For many decades in the northeast and since 1989-90 in J&K, he has fought insurgents and mercenary terrorists unleashed by the country’s enemies to de-stabilise India. He has been ambushed, fired upon with machine guns, made the target of land-mines and has been tortured and killed in cold blood by ruthless Islamist fundamentalists sent to wage a war through terror on India, but has never wilted. He has quelled communal and political riots and police revolts. In all the internal security challenges confronting India, he has never struck back in anger even in the face of the gravest provocations. In fact, while fighting with one hand tied behind his back, he has given a new meaning to the term ‘use of minimum force’.
He is called out regularly for flood relief all over the country. He has removed bodies buried under the rubble of earthquakes at Latur and Dharchula and landslides at Kedar Nath and other places in the Kumaon Hills. He coped with determination in the aftermath of the South East Asian Tsunami in December 2004. He has risked his life in cyclonic storms in Orissa and Andhra Pradesh to bring succour to his suffering countrymen. He has often provided essential services during strikes. He has taken medical aid to remote corners of the country. He has braved epidemics and plagues. He has quelled communal disturbances and riots. He has participated in peace-keeping operations and earned the gratitude of beleaguered people from Korea to the Congo, from Kampuchea to Bosnia-Herzegovina.
Hindu, Muslim, Sikh, Christian and belonging to many other faiths, he prays, eats, lives, plays and fights for India together with his brothers in uniform. He is positively secular in that he not only tolerates other religions, but also participates in their rituals and observes their customs and gets immense joy from celebrating their festivals. He has evolved the concept of adharmasthal where the idols of Hindu Gods and Goddesses are installed side by side with the Guru Granth Sahib and soldiers of all religions pray together. On Dussehra all soldiers participate with folded hands and bowed heads in Shastra Poojaregardless of their religion.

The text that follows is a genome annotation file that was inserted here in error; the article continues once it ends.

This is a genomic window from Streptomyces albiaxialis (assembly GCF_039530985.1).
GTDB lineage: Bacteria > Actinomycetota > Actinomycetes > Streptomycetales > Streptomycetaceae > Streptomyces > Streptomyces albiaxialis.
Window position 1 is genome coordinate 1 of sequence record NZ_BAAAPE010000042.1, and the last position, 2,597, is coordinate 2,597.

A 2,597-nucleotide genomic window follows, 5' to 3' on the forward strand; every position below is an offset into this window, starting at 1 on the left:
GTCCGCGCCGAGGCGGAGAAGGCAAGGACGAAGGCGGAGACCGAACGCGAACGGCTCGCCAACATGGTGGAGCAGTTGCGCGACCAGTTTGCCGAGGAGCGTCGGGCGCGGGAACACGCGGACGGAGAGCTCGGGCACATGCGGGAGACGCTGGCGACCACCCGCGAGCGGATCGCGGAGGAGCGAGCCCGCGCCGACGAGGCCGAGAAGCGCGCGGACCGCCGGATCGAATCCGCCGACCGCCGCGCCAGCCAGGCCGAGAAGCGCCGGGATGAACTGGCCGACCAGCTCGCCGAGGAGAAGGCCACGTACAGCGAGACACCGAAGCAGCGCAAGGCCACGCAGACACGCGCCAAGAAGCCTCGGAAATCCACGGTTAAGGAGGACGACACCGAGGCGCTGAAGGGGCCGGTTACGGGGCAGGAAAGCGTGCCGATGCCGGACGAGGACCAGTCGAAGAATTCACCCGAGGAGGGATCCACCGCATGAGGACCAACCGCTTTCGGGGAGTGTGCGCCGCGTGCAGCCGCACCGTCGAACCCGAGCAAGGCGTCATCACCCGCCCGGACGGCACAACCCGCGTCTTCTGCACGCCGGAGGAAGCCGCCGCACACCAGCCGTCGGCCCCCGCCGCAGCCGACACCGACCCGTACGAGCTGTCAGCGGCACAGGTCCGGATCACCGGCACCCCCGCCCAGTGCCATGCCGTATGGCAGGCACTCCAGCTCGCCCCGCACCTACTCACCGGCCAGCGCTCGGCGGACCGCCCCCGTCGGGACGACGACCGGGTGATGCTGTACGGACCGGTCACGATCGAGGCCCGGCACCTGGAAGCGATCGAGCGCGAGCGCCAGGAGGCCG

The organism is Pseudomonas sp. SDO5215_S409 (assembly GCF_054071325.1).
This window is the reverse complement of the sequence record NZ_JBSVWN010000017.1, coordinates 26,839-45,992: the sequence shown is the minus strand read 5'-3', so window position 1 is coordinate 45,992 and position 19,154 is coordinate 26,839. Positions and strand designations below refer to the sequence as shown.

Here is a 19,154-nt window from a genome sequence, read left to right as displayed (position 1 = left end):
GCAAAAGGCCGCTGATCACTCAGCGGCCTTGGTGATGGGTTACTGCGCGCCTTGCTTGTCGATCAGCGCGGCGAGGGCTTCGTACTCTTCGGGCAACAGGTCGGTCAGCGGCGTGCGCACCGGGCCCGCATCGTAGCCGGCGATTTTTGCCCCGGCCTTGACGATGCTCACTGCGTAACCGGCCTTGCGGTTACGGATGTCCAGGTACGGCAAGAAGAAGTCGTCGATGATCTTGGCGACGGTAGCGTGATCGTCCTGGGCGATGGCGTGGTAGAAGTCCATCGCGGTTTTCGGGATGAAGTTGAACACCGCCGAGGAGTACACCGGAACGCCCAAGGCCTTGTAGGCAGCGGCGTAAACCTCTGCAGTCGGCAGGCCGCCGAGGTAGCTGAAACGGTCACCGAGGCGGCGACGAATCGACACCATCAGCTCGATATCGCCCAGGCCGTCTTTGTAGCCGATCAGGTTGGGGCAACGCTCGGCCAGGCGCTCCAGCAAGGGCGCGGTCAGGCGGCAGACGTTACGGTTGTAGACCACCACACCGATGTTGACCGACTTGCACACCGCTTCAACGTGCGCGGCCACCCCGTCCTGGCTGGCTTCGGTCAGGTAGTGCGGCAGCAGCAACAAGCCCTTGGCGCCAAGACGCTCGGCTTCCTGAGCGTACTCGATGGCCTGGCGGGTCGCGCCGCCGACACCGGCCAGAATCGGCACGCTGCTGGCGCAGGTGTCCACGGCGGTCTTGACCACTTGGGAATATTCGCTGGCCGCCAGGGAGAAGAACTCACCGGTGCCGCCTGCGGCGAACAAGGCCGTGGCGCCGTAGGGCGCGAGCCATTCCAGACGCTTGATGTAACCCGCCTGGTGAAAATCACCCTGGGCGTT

In many remote corners of the country, he is the flag bearer. He represents the government of India. Whenever he goes on leave to his village and when he finally retires, he spreads the message of nationhood and a disciplined way of life in all corners of the country. He has done more to knit India together than all the pompous politicians with their pseudo national integration programmes and high-sounding slogans.
Often reviled, mostly ignored, sometimes venerated, he has taken it all in his stride. He has never complained. He has stood by the nation through thick and thin. He has held the nation together for 68 turbulent years. In the cesspool of filth, squalor and corruption in public life, he alone stands apart like is a shining lotus. His life is one of honour, glory and sacrifice – of life and limb. His blood has hallowed the nation’s battlefields.
For our tomorrow, he willingly, selflessly, unpretentiously, gives his today, but asks for nothing in return. Apolitical by nature, he knows he will get nothing from uncaring politicians and scheming civil servants. If he frets about anything at all, it is about the national leadership’s callousness in failing to erect a befitting war memorial to commemorate the supreme sacrifice made by his fallen comrades. He is troubled that his brothers-in-arms who laid down their lives have remained “unwept, unhonoured and unsung”. But, even here he draws comfort from the famous poem ‘The Bivouac of the Dead’: “On fame’s eternal camping ground, their silent tents are spread; and, glory guards with solemn round, the bivouac of the dead.”
He has truly lived up to Lord Krishna’s exhortation: “Reward is not thy concern.” For him, duty is the most supreme religion – the only one he professes (Seva Parmo Dharma).
He gives so much, gets so little in return, and yet serves with a smile. He is the quintessential Indian who has knit India together. If there is some truth in the phrase “kuchh baat hai jo hasti mit-ti nahin hamari” (there is something about us that we cannot be destroyed), it is because of his indomitable courage and his immeasurable sacrifices.
(The writer is former Director, Centre for Land Warfare Studies (CLAWS), New Delhi.)